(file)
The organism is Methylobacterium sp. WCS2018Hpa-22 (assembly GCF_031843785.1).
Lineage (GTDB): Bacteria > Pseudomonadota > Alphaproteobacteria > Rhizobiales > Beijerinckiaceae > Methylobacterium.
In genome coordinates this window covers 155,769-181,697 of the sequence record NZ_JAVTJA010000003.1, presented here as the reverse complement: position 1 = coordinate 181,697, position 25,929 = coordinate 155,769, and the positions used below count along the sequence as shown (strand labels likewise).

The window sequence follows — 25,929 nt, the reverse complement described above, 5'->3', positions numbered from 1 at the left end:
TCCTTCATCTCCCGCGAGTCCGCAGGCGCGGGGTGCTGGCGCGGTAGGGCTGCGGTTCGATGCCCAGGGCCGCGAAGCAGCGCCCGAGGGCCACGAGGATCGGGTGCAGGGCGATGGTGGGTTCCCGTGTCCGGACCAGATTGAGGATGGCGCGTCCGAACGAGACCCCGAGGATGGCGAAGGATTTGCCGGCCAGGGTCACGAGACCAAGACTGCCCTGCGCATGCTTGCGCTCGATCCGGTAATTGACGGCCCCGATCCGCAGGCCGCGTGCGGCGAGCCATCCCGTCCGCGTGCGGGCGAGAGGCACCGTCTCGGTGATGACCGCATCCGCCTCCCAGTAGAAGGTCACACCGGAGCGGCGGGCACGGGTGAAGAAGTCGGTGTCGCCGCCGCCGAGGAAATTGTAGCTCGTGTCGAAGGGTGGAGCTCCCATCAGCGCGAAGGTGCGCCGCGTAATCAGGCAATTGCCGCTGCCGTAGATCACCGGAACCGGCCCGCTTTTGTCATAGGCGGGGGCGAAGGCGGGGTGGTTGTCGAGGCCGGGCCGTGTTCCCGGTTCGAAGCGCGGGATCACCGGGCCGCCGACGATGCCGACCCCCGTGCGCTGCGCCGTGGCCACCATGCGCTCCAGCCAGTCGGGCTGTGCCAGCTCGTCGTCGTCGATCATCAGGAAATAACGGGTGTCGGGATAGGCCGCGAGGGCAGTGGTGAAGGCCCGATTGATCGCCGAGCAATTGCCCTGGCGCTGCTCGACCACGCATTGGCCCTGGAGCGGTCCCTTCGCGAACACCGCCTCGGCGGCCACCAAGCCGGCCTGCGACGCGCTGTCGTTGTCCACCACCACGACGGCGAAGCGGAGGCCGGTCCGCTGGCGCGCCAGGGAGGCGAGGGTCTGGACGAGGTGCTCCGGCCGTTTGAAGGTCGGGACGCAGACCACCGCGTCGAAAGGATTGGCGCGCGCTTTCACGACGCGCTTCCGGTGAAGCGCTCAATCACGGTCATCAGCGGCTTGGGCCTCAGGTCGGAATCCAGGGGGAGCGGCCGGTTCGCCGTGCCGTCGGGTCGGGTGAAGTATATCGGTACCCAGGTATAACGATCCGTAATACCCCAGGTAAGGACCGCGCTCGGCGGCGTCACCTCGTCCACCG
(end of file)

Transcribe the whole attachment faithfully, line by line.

The organism is Methylobacterium sp. WCS2018Hpa-22 (assembly GCF_031843785.1).
Lineage (GTDB): Bacteria > Pseudomonadota > Alphaproteobacteria > Rhizobiales > Beijerinckiaceae > Methylobacterium.
In genome coordinates this window covers 155,769-181,697 of the sequence record NZ_JAVTJA010000003.1, presented here as the reverse complement: position 1 = coordinate 181,697, position 25,929 = coordinate 155,769, and the positions used below count along the sequence as shown (strand labels likewise).

The window sequence follows — 25,929 nt, the reverse complement described above, 5'->3', positions numbered from 1 at the left end:
TCCTTCATCTCCCGCGAGTCCGCAGGCGCGGGGTGCTGGCGCGGTAGGGCTGCGGTTCGATGCCCAGGGCCGCGAAGCAGCGCCCGAGGGCCACGAGGATCGGGTGCAGGGCGATGGTGGGTTCCCGTGTCCGGACCAGATTGAGGATGGCGCGTCCGAACGAGACCCCGAGGATGGCGAAGGATTTGCCGGCCAGGGTCACGAGACCAAGACTGCCCTGCGCATGCTTGCGCTCGATCCGGTAATTGACGGCCCCGATCCGCAGGCCGCGTGCGGCGAGCCATCCCGTCCGCGTGCGGGCGAGAGGCACCGTCTCGGTGATGACCGCATCCGCCTCCCAGTAGAAGGTCACACCGGAGCGGCGGGCACGGGTGAAGAAGTCGGTGTCGCCGCCGCCGAGGAAATTGTAGCTCGTGTCGAAGGGTGGAGCTCCCATCAGCGCGAAGGTGCGCCGCGTAATCAGGCAATTGCCGCTGCCGTAGATCACCGGAACCGGCCCGCTTTTGTCATAGGCGGGGGCGAAGGCGGGGTGGTTGTCGAGGCCGGGCCGTGTTCCCGGTTCGAAGCGCGGGATCACCGGGCCGCCGACGATGCCGACCCCCGTGCGCTGCGCCGTGGCCACCATGCGCTCCAGCCAGTCGGGCTGTGCCAGCTCGTCGTCGTCGATCATCAGGAAATAACGGGTGTCGGGATAGGCCGCGAGGGCAGTGGTGAAGGCCCGATTGATCGCCGAGCAATTGCCCTGGCGCTGCTCGACCACGCATTGGCCCTGGAGCGGTCCCTTCGCGAACACCGCCTCGGCGGCCACCAAGCCGGCCTGCGACGCGCTGTCGTTGTCCACCACCACGACGGCGAAGCGGAGGCCGGTCCGCTGGCGCGCCAGGGAGGCGAGGGTCTGGACGAGGTGCTCCGGCCGTTTGAAGGTCGGGACGCAGACCACCGCGTCGAAAGGATTGGCGCGCGCTTTCACGACGCGCTTCCGGTGAAGCGCTCAATCACGGTCATCAGCGGCTTGGGCCTCAGGTCGGAATCCAGGGGGAGCGGCCGGTTCGCCGTGCCGTCGGGTCGGGTGAAGTATATCGGTACCCAGGTATAACGATCCGTAATACCCCAGGTAAGGACCGCGCTCGGCGGCGTCACCTCGTCCACCG